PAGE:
Worlds in Collision

Astronomers discover the dusty remains of two terrestrial planets

Artist’s conception of the planetary collision in the BD +20 307 binary system (Lynette Cook)
Full resolution 3600 x 2400 JPG file (5 MB) available here.
Reprint of paper published in Astrophysical Journal available here.

(September 22, 2008, Nashville, TN / Los Angeles, CA): Two terrestrial planets in orbit around a mature sun-like star recently suffered a violent collision, astronomers at University of California Los Angeles, Tennessee State University, and California Institute of Technology will report in a December issue of the Astrophysical Journal, the premier journal of astronomy and astrophysics.

“It’s as if Earth and Venus collided with each other,” said Benjamin Zuckerman, UCLA professor of physics and astronomy and a co-author on the paper. “Astronomers have never seen anything like this before; apparently major, catastrophic, collisions can take place in a fully mature planetary system.”

“If any life was present on either planet, the massive collision would have wiped out everything in a matter of minutes: the ultimate extinction event,” said coauthor Gregory Henry, an astronomer at Tennessee State University. “A massive disk of infrared-emitting dust circling the star provides silent testimony to this sad fate,” said Henry.

Zuckerman, Henry, and Michael Muno (a former Caltech astronomer) were studying a star known as BD +20 307, which is surrounded by a shocking one million times more dust than is orbiting around our sun. The star is located about 300 light-years from Earth in the constellation Aries. The astronomers gathered X-ray data with the orbiting Chandra X-ray Observatory and brightness data from one of TSU’s automated telescopes in southern Arizona, hoping to measure the age of the star.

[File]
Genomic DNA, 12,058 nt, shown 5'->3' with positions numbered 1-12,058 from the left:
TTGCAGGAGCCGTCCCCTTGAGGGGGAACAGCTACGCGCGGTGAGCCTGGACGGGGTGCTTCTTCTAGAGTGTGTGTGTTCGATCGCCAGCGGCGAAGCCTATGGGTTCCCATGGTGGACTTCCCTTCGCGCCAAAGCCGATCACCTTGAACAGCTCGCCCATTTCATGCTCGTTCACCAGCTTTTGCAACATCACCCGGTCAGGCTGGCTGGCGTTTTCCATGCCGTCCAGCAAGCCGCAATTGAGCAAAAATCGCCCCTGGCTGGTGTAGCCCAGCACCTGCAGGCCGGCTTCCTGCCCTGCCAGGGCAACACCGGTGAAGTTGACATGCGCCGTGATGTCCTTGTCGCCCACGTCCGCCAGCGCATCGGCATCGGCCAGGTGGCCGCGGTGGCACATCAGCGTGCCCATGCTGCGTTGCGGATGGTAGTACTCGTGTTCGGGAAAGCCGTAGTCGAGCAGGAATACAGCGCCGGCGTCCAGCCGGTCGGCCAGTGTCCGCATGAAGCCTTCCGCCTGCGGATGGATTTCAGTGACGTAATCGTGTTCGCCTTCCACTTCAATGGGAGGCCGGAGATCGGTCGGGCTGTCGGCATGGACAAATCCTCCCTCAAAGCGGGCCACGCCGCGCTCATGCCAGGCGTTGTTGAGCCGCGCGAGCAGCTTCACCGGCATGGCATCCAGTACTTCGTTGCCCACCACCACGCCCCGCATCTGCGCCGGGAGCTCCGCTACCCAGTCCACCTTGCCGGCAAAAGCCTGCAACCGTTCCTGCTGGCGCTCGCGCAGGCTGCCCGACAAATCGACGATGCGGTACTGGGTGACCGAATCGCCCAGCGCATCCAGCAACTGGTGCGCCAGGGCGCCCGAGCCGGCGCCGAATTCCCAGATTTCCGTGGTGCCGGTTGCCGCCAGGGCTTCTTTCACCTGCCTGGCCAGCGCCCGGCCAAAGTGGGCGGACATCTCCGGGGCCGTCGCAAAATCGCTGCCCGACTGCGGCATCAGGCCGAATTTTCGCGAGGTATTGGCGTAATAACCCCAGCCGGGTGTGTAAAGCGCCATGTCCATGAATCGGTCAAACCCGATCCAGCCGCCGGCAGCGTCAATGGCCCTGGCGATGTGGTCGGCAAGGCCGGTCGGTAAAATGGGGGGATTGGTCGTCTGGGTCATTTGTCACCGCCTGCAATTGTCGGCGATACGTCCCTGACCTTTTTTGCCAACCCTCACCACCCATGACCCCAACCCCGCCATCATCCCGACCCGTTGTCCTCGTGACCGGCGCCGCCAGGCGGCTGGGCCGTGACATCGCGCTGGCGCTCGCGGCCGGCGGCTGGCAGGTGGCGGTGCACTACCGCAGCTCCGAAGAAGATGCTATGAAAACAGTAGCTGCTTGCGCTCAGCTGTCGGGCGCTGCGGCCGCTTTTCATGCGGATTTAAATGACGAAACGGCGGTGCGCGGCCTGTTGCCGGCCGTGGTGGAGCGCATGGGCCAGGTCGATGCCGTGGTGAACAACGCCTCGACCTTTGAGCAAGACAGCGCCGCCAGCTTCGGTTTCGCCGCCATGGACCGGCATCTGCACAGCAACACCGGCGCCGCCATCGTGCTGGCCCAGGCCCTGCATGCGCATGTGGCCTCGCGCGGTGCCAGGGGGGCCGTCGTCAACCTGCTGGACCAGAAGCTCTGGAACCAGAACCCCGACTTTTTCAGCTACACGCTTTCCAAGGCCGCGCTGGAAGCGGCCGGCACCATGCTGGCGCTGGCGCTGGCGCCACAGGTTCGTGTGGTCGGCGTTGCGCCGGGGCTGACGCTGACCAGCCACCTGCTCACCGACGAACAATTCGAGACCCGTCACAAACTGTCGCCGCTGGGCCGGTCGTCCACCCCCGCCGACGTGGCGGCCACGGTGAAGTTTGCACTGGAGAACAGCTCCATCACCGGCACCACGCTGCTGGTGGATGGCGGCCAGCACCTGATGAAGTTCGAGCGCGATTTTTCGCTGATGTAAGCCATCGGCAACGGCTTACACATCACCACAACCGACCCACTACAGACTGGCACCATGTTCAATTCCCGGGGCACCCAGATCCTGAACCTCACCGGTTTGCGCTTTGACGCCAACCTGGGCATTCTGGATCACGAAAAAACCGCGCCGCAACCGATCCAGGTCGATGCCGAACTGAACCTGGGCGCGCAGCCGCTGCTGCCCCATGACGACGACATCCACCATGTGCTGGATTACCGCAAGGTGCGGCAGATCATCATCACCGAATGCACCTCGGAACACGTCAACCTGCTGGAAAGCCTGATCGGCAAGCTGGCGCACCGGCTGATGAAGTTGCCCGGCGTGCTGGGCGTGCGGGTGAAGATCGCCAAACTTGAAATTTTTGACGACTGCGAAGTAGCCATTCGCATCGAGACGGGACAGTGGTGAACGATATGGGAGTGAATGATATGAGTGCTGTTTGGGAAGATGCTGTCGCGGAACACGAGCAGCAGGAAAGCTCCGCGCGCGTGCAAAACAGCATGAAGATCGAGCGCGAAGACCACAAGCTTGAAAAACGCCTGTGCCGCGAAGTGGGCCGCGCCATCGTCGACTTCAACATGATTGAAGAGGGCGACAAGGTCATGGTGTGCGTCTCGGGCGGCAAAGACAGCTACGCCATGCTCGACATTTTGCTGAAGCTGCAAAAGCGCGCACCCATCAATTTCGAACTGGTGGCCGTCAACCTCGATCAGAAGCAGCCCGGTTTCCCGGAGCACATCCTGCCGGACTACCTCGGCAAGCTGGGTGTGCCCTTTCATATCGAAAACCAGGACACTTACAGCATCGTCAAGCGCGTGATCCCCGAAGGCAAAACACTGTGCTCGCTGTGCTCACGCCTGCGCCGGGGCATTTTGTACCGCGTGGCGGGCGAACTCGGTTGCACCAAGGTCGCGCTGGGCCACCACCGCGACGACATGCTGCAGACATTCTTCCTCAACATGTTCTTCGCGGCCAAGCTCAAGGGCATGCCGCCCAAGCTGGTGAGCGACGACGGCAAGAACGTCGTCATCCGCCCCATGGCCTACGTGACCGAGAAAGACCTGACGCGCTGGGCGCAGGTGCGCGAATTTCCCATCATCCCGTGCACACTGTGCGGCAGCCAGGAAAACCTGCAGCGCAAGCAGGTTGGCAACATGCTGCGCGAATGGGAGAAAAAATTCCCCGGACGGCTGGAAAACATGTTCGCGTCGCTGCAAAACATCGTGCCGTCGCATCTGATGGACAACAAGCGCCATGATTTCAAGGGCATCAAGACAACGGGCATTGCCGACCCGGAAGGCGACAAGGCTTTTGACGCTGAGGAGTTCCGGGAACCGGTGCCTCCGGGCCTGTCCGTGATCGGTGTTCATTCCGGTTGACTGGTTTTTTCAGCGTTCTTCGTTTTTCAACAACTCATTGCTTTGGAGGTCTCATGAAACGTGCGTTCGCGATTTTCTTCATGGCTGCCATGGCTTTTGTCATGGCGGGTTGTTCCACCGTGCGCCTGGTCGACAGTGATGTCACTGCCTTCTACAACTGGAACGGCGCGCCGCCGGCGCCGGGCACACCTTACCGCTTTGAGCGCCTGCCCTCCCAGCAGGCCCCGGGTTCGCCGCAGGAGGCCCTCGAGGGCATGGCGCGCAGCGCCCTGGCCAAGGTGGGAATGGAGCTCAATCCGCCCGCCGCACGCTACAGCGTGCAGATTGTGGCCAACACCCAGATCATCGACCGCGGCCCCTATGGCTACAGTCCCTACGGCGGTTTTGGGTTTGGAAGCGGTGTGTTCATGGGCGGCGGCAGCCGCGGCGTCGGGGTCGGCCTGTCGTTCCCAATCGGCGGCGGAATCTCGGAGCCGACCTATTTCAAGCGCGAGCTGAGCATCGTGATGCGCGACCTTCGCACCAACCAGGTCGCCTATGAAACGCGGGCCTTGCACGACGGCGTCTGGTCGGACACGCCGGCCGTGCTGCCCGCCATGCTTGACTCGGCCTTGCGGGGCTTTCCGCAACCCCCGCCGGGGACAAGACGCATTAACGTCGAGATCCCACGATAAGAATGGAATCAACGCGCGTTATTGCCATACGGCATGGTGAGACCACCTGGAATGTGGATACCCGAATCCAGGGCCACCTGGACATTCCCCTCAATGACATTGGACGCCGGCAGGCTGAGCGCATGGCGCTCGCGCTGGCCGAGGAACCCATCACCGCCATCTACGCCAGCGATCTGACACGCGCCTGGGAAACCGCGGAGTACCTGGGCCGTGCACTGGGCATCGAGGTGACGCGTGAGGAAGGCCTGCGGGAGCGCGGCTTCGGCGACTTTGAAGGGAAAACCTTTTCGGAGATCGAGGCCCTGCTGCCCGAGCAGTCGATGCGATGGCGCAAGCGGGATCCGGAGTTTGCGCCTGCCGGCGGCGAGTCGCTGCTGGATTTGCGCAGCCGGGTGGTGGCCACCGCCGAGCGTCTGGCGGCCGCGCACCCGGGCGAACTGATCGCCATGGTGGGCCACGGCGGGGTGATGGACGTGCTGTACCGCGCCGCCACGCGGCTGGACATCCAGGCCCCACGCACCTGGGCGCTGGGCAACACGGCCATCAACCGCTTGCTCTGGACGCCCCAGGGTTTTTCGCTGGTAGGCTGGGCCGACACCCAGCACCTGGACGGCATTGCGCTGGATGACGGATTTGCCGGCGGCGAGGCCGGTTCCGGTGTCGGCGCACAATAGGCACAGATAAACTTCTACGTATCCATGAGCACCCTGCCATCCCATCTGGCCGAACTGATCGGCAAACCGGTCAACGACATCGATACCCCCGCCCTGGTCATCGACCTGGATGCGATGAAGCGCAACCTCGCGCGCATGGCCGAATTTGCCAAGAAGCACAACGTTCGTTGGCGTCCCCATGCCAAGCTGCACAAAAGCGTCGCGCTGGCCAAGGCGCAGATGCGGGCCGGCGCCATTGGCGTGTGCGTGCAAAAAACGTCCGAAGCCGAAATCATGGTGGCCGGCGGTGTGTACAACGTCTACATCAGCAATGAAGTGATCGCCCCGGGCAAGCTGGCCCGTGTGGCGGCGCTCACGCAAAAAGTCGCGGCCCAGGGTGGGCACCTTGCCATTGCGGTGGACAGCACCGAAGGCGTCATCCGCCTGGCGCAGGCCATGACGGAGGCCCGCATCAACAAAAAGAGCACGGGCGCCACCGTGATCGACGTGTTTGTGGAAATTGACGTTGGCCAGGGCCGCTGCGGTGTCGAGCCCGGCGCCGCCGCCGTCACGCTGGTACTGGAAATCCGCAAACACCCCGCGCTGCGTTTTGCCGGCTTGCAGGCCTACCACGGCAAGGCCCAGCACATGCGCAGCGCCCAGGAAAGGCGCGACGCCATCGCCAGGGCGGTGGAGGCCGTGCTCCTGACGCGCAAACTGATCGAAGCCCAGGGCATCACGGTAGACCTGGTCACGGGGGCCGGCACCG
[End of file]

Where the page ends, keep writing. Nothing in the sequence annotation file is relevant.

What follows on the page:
“We expected to find that BD +20 307 was relatively young, a few hundred million years old at most, with the massive dust ring signaling the final stages in the formation of the star’s planetary system,” said Muno.

However, those expectations were shattered when Carnegie Institution of Washington astronomer Alycia Weinberger announced in the May 20th issue of the Astrophysical Journal that BD +20 307 is a close binary star.

“That discovery radically revised the interpretation of the data and transformed the star into a unique and intriguing system,” said TSU astronomer Francis Fekel who, along with TSU’s Michael Williamson, was asked to provide spectroscopic data from another TSU automated telescope in Arizona to assist in comprehending this exceptional binary system.

The new spectroscopic data confirmed that BD +20 307 is composed of two stars, both very similar in mass, temperature, and size to our own Sun. They orbit about their common center of mass every 3.42 days.

“The patterns of element abundances in the stars show that they are much older than a few hundred million years, as originally thought,” said Fekel. “Instead, the binary system appears to have an age of several billion years, comparable to our solar system.”

“The planetary collision in BD +20 307 was not observed directly but, rather, was inferred from the extraordinary quantity of dust particles that orbit the binary pair at about the same distance as Earth and Venus are from our Sun,” Henry said. “If this dust does indeed point to the presence of terrestrial planets, then this represents the first known example of planets of any mass in orbit around a close binary star.”